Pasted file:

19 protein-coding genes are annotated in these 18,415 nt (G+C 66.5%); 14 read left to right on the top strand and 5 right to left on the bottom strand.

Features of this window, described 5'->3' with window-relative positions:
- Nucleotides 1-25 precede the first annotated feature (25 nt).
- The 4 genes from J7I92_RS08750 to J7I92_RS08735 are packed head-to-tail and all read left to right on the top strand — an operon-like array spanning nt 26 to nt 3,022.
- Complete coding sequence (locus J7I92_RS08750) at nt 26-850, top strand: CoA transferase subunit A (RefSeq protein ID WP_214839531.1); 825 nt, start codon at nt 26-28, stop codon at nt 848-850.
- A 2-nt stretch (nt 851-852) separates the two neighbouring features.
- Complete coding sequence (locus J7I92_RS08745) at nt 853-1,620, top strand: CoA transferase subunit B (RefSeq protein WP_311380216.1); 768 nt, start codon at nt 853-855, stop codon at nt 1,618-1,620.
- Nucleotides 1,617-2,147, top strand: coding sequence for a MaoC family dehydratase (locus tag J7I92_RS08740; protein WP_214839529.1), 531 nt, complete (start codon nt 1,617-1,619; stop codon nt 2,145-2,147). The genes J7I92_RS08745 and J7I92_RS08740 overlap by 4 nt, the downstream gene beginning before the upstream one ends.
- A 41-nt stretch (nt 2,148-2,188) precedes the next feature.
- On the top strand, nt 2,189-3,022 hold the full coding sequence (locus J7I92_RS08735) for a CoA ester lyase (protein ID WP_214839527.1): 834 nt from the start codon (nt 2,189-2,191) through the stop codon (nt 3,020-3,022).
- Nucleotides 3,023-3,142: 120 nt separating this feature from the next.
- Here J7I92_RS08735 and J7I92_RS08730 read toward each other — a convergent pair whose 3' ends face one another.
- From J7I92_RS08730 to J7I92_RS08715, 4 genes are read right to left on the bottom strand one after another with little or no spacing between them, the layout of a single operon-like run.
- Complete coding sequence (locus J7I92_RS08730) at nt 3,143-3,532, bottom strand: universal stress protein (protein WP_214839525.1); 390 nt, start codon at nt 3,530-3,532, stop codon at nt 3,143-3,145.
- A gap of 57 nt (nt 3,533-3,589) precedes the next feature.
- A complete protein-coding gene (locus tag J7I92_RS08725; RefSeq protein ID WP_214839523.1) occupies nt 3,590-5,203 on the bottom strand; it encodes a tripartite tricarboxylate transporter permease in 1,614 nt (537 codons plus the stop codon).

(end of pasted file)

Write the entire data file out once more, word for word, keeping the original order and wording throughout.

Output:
19 protein-coding genes are annotated in these 18,415 nt (G+C 66.5%); 14 read left to right on the top strand and 5 right to left on the bottom strand.

Features of this window, described 5'->3' with window-relative positions:
- Nucleotides 1-25 precede the first annotated feature (25 nt).
- The 4 genes from J7I92_RS08750 to J7I92_RS08735 are packed head-to-tail and all read left to right on the top strand — an operon-like array spanning nt 26 to nt 3,022.
- Complete coding sequence (locus J7I92_RS08750) at nt 26-850, top strand: CoA transferase subunit A (RefSeq protein ID WP_214839531.1); 825 nt, start codon at nt 26-28, stop codon at nt 848-850.
- A 2-nt stretch (nt 851-852) separates the two neighbouring features.
- Complete coding sequence (locus J7I92_RS08745) at nt 853-1,620, top strand: CoA transferase subunit B (RefSeq protein WP_311380216.1); 768 nt, start codon at nt 853-855, stop codon at nt 1,618-1,620.
- Nucleotides 1,617-2,147, top strand: coding sequence for a MaoC family dehydratase (locus tag J7I92_RS08740; protein WP_214839529.1), 531 nt, complete (start codon nt 1,617-1,619; stop codon nt 2,145-2,147). The genes J7I92_RS08745 and J7I92_RS08740 overlap by 4 nt, the downstream gene beginning before the upstream one ends.
- A 41-nt stretch (nt 2,148-2,188) precedes the next feature.
- On the top strand, nt 2,189-3,022 hold the full coding sequence (locus J7I92_RS08735) for a CoA ester lyase (protein ID WP_214839527.1): 834 nt from the start codon (nt 2,189-2,191) through the stop codon (nt 3,020-3,022).
- Nucleotides 3,023-3,142: 120 nt separating this feature from the next.
- Here J7I92_RS08735 and J7I92_RS08730 read toward each other — a convergent pair whose 3' ends face one another.
- From J7I92_RS08730 to J7I92_RS08715, 4 genes are read right to left on the bottom strand one after another with little or no spacing between them, the layout of a single operon-like run.
- Complete coding sequence (locus J7I92_RS08730) at nt 3,143-3,532, bottom strand: universal stress protein (protein WP_214839525.1); 390 nt, start codon at nt 3,530-3,532, stop codon at nt 3,143-3,145.
- A gap of 57 nt (nt 3,533-3,589) precedes the next feature.
- A complete protein-coding gene (locus tag J7I92_RS08725; RefSeq protein ID WP_214839523.1) occupies nt 3,590-5,203 on the bottom strand; it encodes a tripartite tricarboxylate transporter permease in 1,614 nt (537 codons plus the stop codon).